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Married couples may find it easier to obtain mortgages, report says

Posted on Tuesday, November 13, 2012 at 5:27:35 PM

Marriage comes with a number of social and economic perks. One of which is that it may be easier to qualify for residential financing.

According to a recent report from the National Association of Realtors, a dual-income household has a higher chance of obtaining a mortgage than single people. Currently, 65 percent of homebuyers are married couples, compared to just 16 percent who are single women and 9 percent who are single men.

"We've known for some time that stringent mortgage credit standards have been holding back home sales, but these findings show single buyers have been hurt the most over the past two years," said NAR vice president of research Paul Bishop. "Total home sales would be 10 to 15 percent higher without these unnecessary headwinds."

Why is this the case?
The reason some lenders may be more inclined to extend lines of credit to married couples is due to their financial stability. In the wake of the housing market collapse, credit and income standards among lender tightened considerably. Because a dual-income household may collectively make more money than a single person, this better ensures their ability to meet mortgage payments.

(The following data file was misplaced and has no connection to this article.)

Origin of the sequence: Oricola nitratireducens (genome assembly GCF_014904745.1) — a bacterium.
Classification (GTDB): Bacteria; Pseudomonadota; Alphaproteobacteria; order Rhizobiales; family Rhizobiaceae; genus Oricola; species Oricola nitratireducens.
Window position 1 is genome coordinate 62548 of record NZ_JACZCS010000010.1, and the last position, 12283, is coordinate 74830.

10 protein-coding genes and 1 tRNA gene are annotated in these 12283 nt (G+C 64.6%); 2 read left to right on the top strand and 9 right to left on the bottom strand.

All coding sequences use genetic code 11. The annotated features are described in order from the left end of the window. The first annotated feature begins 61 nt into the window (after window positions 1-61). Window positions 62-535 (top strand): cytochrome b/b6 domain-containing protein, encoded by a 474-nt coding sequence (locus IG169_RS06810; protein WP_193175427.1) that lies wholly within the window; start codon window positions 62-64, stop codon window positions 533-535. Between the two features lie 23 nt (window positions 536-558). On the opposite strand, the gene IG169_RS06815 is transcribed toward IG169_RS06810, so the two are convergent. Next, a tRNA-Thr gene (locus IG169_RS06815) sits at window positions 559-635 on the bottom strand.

Additionally, if a single household encounters a sudden life event, such as unemployment or illness, this could significantly impede their ability to make their mortgage payments, and they could quickly fall into delinquency.

In contrast, if one member of a dual-income household encounters such an event, the second income could be enough for the couple to continue meeting their financial obligations.

"Given the historically favorable housing affordability conditions, most single-income buyers could also purchase a home and stay well within their means, if lending requirements were more sensible," Bishop added.    

Lending requirements could relax in near future
While strict lending standards could prevent some single people from making the transition to homeownership, overall restrictions could loosen in the near future.

According to a report from TransUnion, the national mortgage delinquency rate declined in the third quarter to just 5.41 percent of all home loans. This was down from 5.49 percent during the previous three-month period and could indicate that borrowers are better able to stay on top of their mortgage payments.ADNFCR-16001052-ID-800905436-ADNFCR